The Bécsikapu turned out to be largely what Max had reported and Joe expected. A rather small cellar cabaret, specializing in Hungarian wines and such nibbling delicacies as túrós csusza, the cheese gnocchis; but specializing as well or even more so in romantic atmosphere dominated by heartstring touching of gypsy violins, as musicians strolled about quietly, pausing at this table or that to lean so close to a feminine ear that the lady was all but caressed. It came to Joe that there was more of this in the Sov world than at home. The Sov proletarians evidently spent less time at their Telly sets than did the Lowers in the West-world.

They found a table, crowded though the nightspot was, and ordered a bottle of chilled Feteasca. It wasn’t until the waiter had recorded the order against Joe’s international credit identification, that it was realized he and Max were of the West. So many non-Hungarians, from all over the Sov-world, were about Budapest that the foreigner was an accepted large percentage of the man-in-the street.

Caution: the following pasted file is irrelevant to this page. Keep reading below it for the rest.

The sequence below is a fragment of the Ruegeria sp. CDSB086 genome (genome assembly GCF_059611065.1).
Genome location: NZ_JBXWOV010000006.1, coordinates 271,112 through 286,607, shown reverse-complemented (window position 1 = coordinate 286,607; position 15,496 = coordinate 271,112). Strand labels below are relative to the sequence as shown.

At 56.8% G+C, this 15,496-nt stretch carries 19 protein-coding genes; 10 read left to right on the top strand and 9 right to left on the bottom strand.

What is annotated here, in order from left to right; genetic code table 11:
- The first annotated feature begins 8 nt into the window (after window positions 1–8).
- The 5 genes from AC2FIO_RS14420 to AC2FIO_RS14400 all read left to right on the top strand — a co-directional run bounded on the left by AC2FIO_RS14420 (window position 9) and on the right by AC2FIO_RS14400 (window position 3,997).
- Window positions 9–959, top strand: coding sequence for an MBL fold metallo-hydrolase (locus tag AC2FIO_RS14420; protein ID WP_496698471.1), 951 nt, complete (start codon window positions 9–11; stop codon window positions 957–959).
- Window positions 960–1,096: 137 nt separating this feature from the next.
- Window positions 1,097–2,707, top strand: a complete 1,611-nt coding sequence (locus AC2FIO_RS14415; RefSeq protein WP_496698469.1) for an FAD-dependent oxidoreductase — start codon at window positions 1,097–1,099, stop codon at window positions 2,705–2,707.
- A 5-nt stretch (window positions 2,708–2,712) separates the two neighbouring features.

Max said, making as usual no attempt to lower his voice. “Well, look there. There’s a sample of them not being as advanced, like, as the West-world. A waiter! Imagine using waiters in a beer joint. How come they don’t have auto-bars and all?”

“Sure, sure, sure,” Joe said dryly. “And canned music, and a big Telly screen, instead of a live show. Maybe they prefer it this way, Max. You can possibly carry automation too far.”

“Naw,” Max protested, taking a full half glass of his wine down in one gulp. “Don’t you see how this takes up people’s time? All these waiters and musicians and all could be home, relaxing, like.”

“And watching Telly and sucking on tranks,” Joe said, not really interested and largely arguing for the sake of conversation.